John From Haywood County

About an hour’s drive from Asheville, NC, on the Tennessee border is a bald mountain known as Max Patch. Situated along the Appalachian Trail, it is reputed to have exquisite vistas and cool trails (here “cool” also refers to the temperatures). I say “reputed” because, despite my best intentions, I have yet to experience this hiking Mecca.

It’s not that I didn’t try. One morning while in Asheville not too long ago Mrs. Lewis and I set out for Max Patch, to experience its beauty and learn some new trails. What we learned instead was something much more valuable. Here’s the abridged version.

We left the highway as the GPS instructed and got onto a beautiful country road, the kind John Denver once mused about. The pavement soon became gravel – no worries, the GPS seemed to anticipate that. Soon after, we were informed we’d be turning left in 750 feet, and sure enough, as we approached, a “road” appeared on the left. Now to this point, I had no reason to distrust Google Maps. Everything seemed perfectly on schedule, and she (the Google Maps lady) had heretofore never disappointed me.

I made the left and within moments began to suspect we were in serious trouble. My white rented Toyota Corolla (the name of the rental car company has been withheld to protect my credit rating) was quickly no match for the narrow muddy rutted road that had become our new home. A few more feet and I began looking for a place to turn around, but before I knew what was happening, I found myself staring directly at a steel gate blocking any further progress, a steel gate, by the way, with the largest padlock this city slicker has ever seen.

What happened next still haunts me. Lacking confidence in both the ability of my car to gain sufficient traction (it had poured the night before so the road was submerged) and my own ability to back all the way out, I decided to execute what might be called a three (hundred?) point turn. (Though parallel parking has never been my thing, I was always quite good at the 3-point turn, so even if it was going to take me more tries than three, I figured I’d be okay … eventually.)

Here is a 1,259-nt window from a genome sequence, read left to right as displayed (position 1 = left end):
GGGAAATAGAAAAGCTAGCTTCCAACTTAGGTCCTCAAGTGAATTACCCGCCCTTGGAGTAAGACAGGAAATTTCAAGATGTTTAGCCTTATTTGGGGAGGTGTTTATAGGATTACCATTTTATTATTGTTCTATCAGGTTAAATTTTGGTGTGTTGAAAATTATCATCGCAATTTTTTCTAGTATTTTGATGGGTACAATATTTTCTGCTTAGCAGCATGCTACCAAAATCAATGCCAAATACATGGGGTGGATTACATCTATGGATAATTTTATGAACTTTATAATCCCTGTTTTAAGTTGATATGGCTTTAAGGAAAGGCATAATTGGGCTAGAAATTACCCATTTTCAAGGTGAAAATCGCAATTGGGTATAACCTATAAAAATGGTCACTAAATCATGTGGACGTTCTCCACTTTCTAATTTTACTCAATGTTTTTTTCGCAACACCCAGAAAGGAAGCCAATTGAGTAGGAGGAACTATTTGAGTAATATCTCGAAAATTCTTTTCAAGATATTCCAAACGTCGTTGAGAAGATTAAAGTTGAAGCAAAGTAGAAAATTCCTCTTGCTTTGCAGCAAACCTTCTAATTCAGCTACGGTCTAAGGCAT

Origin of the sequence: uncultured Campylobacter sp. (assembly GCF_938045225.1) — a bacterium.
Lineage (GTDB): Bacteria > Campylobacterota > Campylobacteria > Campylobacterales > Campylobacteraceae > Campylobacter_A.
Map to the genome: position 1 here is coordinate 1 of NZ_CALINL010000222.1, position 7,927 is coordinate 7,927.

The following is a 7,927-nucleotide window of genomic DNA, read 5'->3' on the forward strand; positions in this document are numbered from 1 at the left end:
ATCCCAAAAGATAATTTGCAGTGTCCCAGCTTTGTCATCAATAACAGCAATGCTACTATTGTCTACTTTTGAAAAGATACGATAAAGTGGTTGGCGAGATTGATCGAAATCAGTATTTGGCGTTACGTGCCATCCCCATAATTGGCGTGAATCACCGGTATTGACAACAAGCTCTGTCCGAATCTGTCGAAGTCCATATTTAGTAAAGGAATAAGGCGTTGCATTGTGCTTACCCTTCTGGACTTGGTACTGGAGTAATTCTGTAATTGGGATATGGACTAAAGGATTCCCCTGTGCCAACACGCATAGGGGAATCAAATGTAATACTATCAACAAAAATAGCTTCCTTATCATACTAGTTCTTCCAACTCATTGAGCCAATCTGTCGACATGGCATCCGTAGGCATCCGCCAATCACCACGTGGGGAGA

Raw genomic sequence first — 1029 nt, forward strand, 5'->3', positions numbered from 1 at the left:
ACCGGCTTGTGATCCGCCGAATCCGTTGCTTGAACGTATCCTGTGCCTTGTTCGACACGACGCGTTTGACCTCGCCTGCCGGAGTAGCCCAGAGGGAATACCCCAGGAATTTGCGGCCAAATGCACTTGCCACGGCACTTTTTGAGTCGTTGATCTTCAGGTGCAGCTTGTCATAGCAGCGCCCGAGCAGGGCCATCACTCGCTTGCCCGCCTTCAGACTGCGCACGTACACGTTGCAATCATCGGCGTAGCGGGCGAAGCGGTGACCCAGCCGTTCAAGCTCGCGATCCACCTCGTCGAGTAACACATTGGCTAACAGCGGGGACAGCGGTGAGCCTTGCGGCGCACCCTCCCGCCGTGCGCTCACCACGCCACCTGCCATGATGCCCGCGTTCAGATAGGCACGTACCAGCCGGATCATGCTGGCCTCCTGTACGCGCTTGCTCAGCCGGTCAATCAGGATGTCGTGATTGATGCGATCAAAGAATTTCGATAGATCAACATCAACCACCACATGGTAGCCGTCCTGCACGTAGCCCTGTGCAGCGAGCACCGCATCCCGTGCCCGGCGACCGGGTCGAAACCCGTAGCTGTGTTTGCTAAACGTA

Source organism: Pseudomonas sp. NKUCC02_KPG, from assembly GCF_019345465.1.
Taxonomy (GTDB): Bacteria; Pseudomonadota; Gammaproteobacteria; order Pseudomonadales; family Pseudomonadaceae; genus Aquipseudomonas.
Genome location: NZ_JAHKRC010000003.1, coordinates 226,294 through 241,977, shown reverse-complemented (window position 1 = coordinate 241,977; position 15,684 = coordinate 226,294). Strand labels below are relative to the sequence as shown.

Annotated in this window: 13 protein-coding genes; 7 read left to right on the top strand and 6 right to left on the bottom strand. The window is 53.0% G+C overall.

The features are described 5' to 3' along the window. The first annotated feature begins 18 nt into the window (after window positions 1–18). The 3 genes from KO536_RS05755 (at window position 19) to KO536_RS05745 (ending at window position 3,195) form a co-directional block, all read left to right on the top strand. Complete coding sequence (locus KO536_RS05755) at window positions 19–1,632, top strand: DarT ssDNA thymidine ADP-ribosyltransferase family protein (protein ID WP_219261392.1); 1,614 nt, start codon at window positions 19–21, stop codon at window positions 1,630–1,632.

Readers, especially those who know me, which is to say everyone who reads this blog, will not be surprised that it was only a matter of minutes before I was now perfectly horizontal across the narrow muddy rutted road, unable to go forward (owing to a large tree followed by a sheer cliff) or backward (thanks to a muddy, slippery mountain side). Truly I had met both my rock and my hard place at the selfsame moment on the selfsame North Carolina back road.

As you might imagine, all was calm between Mrs. Lewis and me. We embraced with the cool headedness that often accompanies moments of crises. “Oh well,” I said cheerily, “perhaps we’ll see Max Patch another time.” No name calling, no accusations, no “woulda shoulda coulda’s.” Peace and tranquility abode. Okay, maybe my memory is a bit faulty on this one.

Anyway, it became clear that we had no choice but to hike out, re-trekking on foot the narrow muddy rutted road, back to the gravel, in hopes of finding a bar – not the libation kind, though that might have been welcome – but the cell phone kind, because at that point not only were we stranded we had no way to share the happy news. Can you hear me now?

As we returned to the comforting crunch of gravel we noted, as if in a horror film, a hand lettered wooden sign, nailed to a tree with the words “Max Patch” in faded white paint, pointing in a slightly different direction than we had just come from. Sometimes things are best left unsaid.